Jazz trombonist Mike Zwerin dead
Mike Zwerin, a trombonist who became a jazz journalist and shot to fame with Miles Davis on the seminal album Birth of the Cool, has died at age 79.
The musician died in Paris in the early hours of Friday after a long illness, his family said.
Zwerin was the Paris-based jazz critic for the International Herald Tribune for 21 years, then later for Bloomberg News, which reported his death on Friday. During those years he continued to play, touring with the French rock band Telephone.
Zwerin's entry into the world of jazz began in 1949 in New York City when Miles Davis spotted him playing in a club and asked him to join him for a session.
In a 1998 Culture Kiosque article, Zwerin wrote that going to that recording session, he "felt like a batboy who had been offered a tryout with the team."
"When I came to rehearsal, it was the band called Birth of the Cool," Zwerin recalled in a Bloomberg interview in 2005.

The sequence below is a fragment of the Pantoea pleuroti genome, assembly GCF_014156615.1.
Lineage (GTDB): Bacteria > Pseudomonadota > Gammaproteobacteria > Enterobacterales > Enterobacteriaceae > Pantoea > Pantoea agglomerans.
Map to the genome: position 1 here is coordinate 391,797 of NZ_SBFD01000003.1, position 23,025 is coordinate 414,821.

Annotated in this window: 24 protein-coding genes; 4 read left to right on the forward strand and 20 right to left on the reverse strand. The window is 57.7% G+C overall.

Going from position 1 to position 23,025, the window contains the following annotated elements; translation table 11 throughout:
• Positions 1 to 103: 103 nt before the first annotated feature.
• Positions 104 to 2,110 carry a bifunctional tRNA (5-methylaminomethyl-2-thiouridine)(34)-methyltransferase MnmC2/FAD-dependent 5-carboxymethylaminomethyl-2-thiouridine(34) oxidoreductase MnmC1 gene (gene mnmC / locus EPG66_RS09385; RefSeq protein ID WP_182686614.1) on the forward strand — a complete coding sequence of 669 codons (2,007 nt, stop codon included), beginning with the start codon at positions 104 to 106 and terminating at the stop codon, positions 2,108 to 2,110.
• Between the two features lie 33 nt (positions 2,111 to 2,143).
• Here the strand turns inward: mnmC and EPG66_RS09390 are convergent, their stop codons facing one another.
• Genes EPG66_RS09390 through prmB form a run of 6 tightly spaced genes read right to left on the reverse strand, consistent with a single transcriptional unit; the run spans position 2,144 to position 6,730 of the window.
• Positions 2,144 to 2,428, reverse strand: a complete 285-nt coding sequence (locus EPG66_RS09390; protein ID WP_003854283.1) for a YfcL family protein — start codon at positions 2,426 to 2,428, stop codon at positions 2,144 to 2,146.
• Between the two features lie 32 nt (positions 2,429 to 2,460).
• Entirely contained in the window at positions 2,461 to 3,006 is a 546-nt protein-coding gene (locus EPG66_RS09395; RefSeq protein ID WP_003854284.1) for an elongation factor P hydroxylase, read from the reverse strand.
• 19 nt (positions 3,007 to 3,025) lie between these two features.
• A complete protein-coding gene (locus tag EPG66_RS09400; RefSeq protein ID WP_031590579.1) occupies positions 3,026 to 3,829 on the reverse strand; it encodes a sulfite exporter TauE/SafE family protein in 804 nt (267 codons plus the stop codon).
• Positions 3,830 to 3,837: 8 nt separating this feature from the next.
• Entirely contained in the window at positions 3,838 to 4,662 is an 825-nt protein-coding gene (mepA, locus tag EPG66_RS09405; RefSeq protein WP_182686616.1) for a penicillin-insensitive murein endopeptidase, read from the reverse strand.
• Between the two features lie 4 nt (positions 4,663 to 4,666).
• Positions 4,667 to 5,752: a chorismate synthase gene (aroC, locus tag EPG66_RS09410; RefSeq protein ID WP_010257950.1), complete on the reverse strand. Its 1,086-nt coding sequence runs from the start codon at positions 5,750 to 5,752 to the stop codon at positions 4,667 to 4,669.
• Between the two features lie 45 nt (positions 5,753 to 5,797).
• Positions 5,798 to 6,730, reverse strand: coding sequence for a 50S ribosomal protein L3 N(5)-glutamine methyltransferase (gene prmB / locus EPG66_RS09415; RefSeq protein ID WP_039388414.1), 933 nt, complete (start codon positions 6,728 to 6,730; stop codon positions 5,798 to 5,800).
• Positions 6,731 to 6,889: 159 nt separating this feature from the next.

The legendary album — which marked the coming-out party of cool jazz, which is also known as West Coast jazz — also featured Gerry Mulligan, Max Roach, John Lewis, Lee Konitz, Junior Collins, Bill Barber and Al McKibbon
"[Davis said] I like your sound … That was the biggest compliment I ever got."
A native of New York, Zwerin recalled that as a young horn player, he played his trombone "like a kid skiing down a slalom, with more courage than sense. Falling on my face never occurred to me."
Zwerin would move into writing and became jazz columnist and European editor for the Village Voice between 1964 and 1971. He also wrote for Rolling Stone, Downbeat, Esquire, Elle and Paris Metro.
Besides Davis, he also played and recorded with other artists including Maynard Ferguson, the Mingus Big Band, Woody Shaw, John Scofield, Archie Shepp and Eric Clapton.
Zwerin wrote books on music including The Parisian Jazz Chronicles: An Improvisational Memoir, Close Enough For Jazz and Swing Under The Nazis.